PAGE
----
B-29: Superfortress

Giant Bomber of World War 2 and Korea

Graham M. Simons

 
Date Published :
September 2012
Publisher :
Pen and Sword
Language:
English
Illustration :
approx 480 mono within text
Format Available    QuantityPrice
Hardback
ISBN : 9781848847538
Pages : 256
Dimensions : 9 X 6 inches
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Out of stock. Available in 6-8 weeks
$29.95

Overview
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The Boeing B-29 Superfortress was a four-engined heavy bomber flown primarily by the United States in World War Two and the Korean War. The B-29 remained in service in various roles throughout the 1950s. The British Royal Air Force flew the B-29 and used the name Washington for the type, and the Soviet Union produced an unlicensed copy as the Tupolev Tu-4. The name "Superfortress" was derived from that of its well-known predecessor, the B-17 Flying Fortress. The B-29 was the progenitor of a series of Boeing-built bombers, reconnaissance aircraft, trainers and tankers including the variant, B-50 Superfortress.

The B-29 was one of the largest aircraft to see service during World War Two. A very advanced bomber for its time, it included features such as pressurized cabins, an electronic fire-control system and remote-controlled machine-gun turrets. Though it was designed as a high-altitude daytime bomber, in practice it actually flew more low-altitude nighttime incendiary bombing missions. It was the primary aircraft in the American firebombing campaign against Japan in the final months of World War Two, and carried the atomic bombs that destroyed Hiroshima and Nagasaki. Unlike many other World War Two-era bombers, the B-29 remained in service long after the war ended, with a few even being employed as flying television transmitters. The type was finally retired in the early 1960s, with 3,960 aircraft in all built.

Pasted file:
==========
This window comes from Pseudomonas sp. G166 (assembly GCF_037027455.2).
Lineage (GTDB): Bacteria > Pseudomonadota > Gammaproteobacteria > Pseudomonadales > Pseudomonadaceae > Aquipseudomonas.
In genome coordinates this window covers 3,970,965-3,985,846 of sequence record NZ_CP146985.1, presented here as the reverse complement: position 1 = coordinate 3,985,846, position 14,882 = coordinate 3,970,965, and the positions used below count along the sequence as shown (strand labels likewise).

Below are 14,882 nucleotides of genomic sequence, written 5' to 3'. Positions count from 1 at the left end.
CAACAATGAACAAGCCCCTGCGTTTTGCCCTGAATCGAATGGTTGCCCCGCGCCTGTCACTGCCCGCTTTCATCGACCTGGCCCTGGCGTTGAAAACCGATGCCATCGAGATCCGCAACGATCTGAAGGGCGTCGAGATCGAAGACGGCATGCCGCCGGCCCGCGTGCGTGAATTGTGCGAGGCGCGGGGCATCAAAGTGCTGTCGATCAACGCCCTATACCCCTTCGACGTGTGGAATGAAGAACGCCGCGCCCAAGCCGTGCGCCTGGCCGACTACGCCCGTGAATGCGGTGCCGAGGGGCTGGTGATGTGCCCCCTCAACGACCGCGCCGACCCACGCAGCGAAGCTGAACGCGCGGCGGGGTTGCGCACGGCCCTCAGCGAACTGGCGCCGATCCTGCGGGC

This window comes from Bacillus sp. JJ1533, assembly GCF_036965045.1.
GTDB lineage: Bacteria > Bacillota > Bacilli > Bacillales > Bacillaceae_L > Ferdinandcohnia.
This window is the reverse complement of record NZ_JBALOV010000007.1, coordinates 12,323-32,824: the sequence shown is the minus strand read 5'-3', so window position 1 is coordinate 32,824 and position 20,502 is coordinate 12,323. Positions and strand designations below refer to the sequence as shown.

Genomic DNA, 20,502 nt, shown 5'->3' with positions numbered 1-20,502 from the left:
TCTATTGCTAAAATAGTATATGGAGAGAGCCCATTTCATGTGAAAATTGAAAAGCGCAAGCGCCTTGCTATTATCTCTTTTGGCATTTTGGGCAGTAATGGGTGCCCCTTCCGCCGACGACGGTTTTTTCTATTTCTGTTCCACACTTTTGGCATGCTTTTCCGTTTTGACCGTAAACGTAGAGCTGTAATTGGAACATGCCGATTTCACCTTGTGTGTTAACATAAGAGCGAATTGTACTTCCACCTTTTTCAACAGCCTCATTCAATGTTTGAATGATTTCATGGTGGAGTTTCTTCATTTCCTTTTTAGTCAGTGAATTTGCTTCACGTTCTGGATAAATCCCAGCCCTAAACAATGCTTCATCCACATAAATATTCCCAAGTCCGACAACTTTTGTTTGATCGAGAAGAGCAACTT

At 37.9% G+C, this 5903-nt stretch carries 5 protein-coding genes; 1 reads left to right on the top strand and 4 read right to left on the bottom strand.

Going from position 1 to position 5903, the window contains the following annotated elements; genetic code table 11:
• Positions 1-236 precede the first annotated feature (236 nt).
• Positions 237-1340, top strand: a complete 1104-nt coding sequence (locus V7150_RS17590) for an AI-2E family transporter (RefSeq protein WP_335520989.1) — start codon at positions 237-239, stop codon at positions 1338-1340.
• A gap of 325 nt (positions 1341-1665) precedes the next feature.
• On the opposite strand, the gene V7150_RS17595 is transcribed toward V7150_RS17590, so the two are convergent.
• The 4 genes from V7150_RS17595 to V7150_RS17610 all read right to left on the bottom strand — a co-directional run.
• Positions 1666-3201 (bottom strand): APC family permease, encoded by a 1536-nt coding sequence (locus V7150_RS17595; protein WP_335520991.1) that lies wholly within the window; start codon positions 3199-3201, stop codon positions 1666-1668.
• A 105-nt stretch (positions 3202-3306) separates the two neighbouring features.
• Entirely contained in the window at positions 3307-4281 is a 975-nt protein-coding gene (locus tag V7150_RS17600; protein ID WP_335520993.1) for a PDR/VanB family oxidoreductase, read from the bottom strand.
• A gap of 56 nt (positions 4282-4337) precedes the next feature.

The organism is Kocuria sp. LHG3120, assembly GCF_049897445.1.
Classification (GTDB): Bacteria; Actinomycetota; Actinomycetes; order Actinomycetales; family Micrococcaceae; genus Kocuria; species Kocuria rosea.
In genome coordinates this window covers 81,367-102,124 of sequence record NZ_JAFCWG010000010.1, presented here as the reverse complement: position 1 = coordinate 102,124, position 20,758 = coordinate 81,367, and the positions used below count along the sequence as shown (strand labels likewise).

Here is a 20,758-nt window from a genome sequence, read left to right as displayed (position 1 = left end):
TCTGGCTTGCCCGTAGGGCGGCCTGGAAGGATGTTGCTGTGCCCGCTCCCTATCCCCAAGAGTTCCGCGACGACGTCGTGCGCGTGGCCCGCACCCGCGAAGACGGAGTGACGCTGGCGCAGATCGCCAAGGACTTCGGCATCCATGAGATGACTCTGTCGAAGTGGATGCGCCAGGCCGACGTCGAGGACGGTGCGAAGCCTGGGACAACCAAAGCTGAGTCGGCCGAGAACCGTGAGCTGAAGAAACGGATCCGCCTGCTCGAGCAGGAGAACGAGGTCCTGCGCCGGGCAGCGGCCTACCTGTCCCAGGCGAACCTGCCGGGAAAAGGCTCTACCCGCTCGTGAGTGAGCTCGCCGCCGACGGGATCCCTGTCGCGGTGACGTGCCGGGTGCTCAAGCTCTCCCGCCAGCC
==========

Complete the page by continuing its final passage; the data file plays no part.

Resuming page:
Without doubt there is a clear, strong requirement to ‘put the record straight’ using primary source documentation to record the undoubted achievements alongside and in context with the shortcomings to the type’s design and operation that have otherwise received scant attention.

The book will cover all variants and is profusely illustrated.

About The Author
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English professional aviation writer, publisher and historian Graham M Simons is one of the founders of the world famous aviation museum at Duxford near Cambridge where his interest was piqued watching the making of the ‘Battle of Britain’ film there in the late 1960’s and from the days when you could go ‘aircraft spotting’ at London Heathrow and other airports.

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